Each state's public option plan has its own wrinkles.
Both the Colorado and Nevada laws establish limits on premium costs. For example, in Nevada, premiums will initially be set 5% lower than a "benchmark" commercial plan sold on the exchange in the same region. Eventually, the law requires that the public option premium be set 15% lower than the benchmark plan.
Colorado mandates that carriers offering public option plans in 2023 set premiums 6% lower than plans they sold in 2021. By 2025, they'll have to be 18% lower.
Washington state did not establish mandatory premium levels, and premiums in public option plans in many parts of the state in the first year are higher than comparable commercial plans. In many cases, Marchand said, patient costs could be lower in the public option plans because of lower copayments and deductibles.
Lower provider reimbursement
To achieve savings, all the public option plans would pay providers less than commercial insurers do. Washington state set the provider reimbursement rate at 160% of what Medicare pays. (According to the Kaiser Family Foundation, private insurers pay nearly twice as much for hospital services as Medicare does.)
Nevada's law sets Medicare payment rates as the floor for reimbursement, with the actual rate determined in negotiations. Colorado's law says the reimbursement rate must be at least 155% of the Medicare rate, but if insurers fail to meet the premium reductions in the public option plans, the state's insurance commissioner can step in to set the reimbursement rate.
Those lower reimbursement rates concern hospital and physician organizations.
Chelene Whiteaker, senior vice president for government affairs at the Washington Hospital Association, said hospital finances depend on higher commercial insurance reimbursement rates to compensate for low Medicare and Medicaid rates. The public option, if Washington consumers flock to it, could weaken hospitals' financial sustainability, she said.
"When that equation gets unbalanced, we can't make a go of it and have to look at closing hospitals or mergers or reducing our services," she said.
States flubbed the rollout of their health insurance exchanges
While the Colorado Medical Society, which represents physicians, was neutral on the bill that ultimately passed, its CEO said that the burden of making the plan work falls on medical providers.
"What this bill doesn't do at all is address the total cost of care and the main drivers at keeping everything so expensive in health care, like inefficiencies, monopolies, pharmaceuticals and a million other things," said Bryan Campbell, CEO of the Colorado Medical Society.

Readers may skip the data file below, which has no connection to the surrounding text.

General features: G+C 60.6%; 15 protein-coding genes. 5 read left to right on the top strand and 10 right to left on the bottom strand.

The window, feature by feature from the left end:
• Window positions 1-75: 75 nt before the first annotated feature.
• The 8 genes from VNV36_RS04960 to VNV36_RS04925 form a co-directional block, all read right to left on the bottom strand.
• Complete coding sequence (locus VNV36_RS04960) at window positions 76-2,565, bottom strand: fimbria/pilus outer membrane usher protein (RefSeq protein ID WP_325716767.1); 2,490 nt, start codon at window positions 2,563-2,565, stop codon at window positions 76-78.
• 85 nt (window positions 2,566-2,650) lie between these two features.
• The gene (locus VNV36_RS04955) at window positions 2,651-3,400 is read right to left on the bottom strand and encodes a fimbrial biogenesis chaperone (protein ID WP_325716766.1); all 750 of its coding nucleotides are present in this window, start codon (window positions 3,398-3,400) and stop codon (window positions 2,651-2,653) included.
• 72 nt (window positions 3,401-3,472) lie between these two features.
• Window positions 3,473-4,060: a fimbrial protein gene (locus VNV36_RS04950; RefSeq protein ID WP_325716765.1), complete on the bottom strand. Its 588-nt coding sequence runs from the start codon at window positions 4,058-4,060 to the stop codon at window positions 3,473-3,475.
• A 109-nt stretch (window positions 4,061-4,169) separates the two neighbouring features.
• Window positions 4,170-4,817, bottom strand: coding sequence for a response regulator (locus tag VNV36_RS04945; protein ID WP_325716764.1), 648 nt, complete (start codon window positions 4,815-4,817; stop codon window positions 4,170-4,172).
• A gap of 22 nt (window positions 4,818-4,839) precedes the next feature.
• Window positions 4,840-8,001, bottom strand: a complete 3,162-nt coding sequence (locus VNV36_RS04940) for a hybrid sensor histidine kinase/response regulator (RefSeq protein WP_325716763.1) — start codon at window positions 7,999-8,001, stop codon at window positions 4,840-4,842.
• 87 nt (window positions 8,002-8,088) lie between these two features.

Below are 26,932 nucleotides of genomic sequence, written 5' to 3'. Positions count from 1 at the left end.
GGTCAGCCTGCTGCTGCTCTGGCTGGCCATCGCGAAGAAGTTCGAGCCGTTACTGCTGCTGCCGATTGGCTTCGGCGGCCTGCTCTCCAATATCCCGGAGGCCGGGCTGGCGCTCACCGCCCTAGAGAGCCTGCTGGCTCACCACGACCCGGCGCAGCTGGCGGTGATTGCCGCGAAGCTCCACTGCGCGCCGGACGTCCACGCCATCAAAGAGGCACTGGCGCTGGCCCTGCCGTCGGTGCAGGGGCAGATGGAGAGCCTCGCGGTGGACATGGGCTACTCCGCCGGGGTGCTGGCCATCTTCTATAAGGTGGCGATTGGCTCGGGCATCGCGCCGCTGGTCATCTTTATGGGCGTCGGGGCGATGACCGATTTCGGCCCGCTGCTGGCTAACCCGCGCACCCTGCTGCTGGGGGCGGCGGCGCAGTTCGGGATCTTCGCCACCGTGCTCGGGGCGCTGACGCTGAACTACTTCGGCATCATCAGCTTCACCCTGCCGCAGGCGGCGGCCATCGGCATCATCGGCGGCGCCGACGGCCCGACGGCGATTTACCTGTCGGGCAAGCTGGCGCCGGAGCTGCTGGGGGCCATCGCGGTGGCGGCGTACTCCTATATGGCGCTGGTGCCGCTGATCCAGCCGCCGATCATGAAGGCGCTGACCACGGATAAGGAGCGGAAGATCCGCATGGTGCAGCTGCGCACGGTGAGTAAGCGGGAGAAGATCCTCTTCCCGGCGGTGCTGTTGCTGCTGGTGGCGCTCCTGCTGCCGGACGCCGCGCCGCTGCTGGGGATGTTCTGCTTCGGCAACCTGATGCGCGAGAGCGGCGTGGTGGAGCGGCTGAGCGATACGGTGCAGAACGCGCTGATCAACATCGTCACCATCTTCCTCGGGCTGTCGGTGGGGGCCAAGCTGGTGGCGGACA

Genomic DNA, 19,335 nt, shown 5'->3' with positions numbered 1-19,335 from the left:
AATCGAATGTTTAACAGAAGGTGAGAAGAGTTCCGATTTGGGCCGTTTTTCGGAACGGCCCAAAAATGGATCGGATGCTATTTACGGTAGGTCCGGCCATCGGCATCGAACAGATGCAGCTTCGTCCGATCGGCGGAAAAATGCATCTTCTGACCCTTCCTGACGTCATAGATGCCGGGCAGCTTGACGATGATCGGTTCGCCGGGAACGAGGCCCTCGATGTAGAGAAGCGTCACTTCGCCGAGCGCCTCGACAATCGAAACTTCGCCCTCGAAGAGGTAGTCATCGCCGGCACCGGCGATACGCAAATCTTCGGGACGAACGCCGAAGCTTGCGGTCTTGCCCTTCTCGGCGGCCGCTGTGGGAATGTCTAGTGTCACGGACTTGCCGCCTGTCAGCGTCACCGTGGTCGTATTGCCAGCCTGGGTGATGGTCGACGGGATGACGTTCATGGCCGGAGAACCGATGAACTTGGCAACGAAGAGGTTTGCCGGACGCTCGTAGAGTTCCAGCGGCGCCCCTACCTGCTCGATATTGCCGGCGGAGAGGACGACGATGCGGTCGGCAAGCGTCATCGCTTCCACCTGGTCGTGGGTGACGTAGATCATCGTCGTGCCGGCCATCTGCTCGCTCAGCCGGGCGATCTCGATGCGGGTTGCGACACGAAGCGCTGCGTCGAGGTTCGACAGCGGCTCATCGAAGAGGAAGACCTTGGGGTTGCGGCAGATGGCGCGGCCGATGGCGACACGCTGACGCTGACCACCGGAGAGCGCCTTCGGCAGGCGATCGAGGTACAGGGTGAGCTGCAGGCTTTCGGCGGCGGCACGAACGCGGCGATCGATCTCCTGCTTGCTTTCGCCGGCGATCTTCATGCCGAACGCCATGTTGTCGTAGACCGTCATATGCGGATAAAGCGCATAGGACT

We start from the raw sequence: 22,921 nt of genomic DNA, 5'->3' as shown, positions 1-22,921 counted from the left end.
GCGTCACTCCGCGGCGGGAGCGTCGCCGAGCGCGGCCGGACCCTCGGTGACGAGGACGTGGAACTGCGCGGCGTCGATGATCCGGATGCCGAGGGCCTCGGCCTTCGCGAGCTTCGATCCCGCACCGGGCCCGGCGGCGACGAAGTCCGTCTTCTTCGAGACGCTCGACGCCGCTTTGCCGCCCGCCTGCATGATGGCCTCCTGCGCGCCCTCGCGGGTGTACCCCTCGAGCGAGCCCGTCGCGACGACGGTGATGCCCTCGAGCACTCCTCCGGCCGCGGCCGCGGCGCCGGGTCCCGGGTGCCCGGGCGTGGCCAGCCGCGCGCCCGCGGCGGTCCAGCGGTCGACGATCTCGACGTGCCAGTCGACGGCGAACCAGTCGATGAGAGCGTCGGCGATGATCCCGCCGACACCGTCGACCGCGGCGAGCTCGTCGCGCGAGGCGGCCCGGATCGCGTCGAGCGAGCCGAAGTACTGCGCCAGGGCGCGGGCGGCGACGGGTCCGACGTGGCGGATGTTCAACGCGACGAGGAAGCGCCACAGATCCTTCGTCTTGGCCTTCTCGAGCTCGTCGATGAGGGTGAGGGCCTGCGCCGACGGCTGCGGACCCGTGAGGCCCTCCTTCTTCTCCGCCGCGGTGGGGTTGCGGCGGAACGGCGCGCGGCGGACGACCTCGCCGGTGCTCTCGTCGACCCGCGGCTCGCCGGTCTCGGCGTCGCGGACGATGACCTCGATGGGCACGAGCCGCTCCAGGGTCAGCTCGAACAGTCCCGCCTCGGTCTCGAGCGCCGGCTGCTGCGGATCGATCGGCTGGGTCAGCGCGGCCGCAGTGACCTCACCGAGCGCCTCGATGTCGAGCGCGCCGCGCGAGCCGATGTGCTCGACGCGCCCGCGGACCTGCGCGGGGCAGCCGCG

Colorado state Sen. Jim Smallwood, a Republican, described his state's public option as "an arbitrary rate-cutting bill on doctors and hospitals. Basically, it imposes the insurance commissioner's will on setting prices for doctors and hospitals."
Medical providers in Colorado staved off a provision that would have forced them to participate in the public option. But in Nevada, a condition of the law for participating in the state's Medicaid program and state employee health plan is that doctors and hospitals must treat public option enrollees.
"Policing something like that will be an incredibly administratively heavy burden," said Heather Korbulic, executive director of the Silver State Health Insurance Exchange.
Nina Owcharenko Schaefer, a senior research fellow in health at the conservative Heritage Foundation think tank, said state public option laws are a tacit acknowledgement of the weakness of the Affordable Care Act, which established the health benefit exchanges and expanded Medicaid. The state actions may end up conflicting with the plans of congressional Democrats, including the possibility of a federal public option plan, she argued.
"If Washington is doing one thing and states are doing something else, they don't fit together in the long term," she said. "What's Washington [state] going to do if Congress passes its own public option?"
She and other critics also pointed out that Biden's American Rescue Plan temporarily boosted federal tax credits to help consumers afford to purchase policies on the health insurance exchanges. Democrats hope to make that additional funding permanent. If so, Schaefer asks, why would states need a public option?
One reason, according to Nevada's Cannizzaro, is that because Nevadans would be using less of the federal tax credits available to help poorer Americans purchase commercial plans, the state could draw down some federal money as a reward. Nevada could use that for money for other health-related purposes, such as helping immigrants without legal status get access to tax credits.
"We can't sit and wait here in Nevada for another several years," she said. "We have this uninsured population, and we don't have time to sit and wait to see if the federal government is going to do something more long term."